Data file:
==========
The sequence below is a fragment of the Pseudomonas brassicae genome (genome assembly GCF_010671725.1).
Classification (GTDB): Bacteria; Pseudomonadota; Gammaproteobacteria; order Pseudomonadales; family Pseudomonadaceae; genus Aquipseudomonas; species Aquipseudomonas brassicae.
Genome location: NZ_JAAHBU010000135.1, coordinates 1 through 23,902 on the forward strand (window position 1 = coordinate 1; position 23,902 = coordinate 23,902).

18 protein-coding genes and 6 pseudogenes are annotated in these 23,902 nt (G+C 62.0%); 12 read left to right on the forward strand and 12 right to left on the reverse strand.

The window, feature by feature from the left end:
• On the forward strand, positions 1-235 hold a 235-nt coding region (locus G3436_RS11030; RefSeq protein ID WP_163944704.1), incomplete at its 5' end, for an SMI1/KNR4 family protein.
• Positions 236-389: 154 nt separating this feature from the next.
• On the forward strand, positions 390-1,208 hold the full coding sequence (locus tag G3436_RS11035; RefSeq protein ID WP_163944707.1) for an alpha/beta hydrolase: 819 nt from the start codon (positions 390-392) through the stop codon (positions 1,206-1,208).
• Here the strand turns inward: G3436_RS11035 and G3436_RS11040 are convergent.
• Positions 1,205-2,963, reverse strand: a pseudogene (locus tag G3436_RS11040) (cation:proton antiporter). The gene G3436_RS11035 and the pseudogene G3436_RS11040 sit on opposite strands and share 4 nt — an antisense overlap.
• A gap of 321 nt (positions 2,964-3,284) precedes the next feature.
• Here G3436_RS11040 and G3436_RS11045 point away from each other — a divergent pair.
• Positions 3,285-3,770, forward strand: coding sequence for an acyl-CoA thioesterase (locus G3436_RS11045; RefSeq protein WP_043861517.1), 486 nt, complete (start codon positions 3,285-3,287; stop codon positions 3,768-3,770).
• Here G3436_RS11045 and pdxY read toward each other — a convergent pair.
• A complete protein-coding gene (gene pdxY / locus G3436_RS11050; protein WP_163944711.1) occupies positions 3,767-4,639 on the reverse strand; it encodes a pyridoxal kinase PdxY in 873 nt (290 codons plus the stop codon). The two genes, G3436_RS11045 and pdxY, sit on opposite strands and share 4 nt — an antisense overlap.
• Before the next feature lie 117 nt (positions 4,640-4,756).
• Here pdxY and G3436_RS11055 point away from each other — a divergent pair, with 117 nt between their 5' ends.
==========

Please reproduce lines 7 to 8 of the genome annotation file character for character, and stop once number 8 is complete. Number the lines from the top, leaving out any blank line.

• Positions 236-389: 154 nt separating this feature from the next.
• On the forward strand, positions 390-1,208 hold the full coding sequence (locus tag G3436_RS11035; RefSeq protein ID WP_163944707.1) for an alpha/beta hydrolase: 819 nt from the start codon (positions 390-392) through the stop codon (positions 1,206-1,208).